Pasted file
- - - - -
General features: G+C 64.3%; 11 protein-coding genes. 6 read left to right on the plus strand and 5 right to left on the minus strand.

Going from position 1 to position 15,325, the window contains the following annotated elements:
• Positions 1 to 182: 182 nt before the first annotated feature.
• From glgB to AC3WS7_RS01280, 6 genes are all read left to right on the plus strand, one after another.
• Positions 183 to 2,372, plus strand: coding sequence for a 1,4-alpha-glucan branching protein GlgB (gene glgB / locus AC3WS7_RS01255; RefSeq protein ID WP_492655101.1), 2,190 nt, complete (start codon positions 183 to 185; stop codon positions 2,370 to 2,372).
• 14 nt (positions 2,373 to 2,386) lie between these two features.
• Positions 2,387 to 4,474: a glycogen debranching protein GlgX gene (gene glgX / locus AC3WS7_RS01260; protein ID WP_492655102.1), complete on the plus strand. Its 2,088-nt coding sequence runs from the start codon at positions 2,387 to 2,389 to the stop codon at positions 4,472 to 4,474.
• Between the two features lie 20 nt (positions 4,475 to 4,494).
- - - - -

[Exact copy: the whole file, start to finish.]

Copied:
General features: G+C 64.3%; 11 protein-coding genes. 6 read left to right on the plus strand and 5 right to left on the minus strand.

Going from position 1 to position 15,325, the window contains the following annotated elements:
• Positions 1 to 182: 182 nt before the first annotated feature.
• From glgB to AC3WS7_RS01280, 6 genes are all read left to right on the plus strand, one after another.
• Positions 183 to 2,372, plus strand: coding sequence for a 1,4-alpha-glucan branching protein GlgB (gene glgB / locus AC3WS7_RS01255; RefSeq protein ID WP_492655101.1), 2,190 nt, complete (start codon positions 183 to 185; stop codon positions 2,370 to 2,372).
• 14 nt (positions 2,373 to 2,386) lie between these two features.
• Positions 2,387 to 4,474: a glycogen debranching protein GlgX gene (gene glgX / locus AC3WS7_RS01260; protein ID WP_492655102.1), complete on the plus strand. Its 2,088-nt coding sequence runs from the start codon at positions 2,387 to 2,389 to the stop codon at positions 4,472 to 4,474.
• Between the two features lie 20 nt (positions 4,475 to 4,494).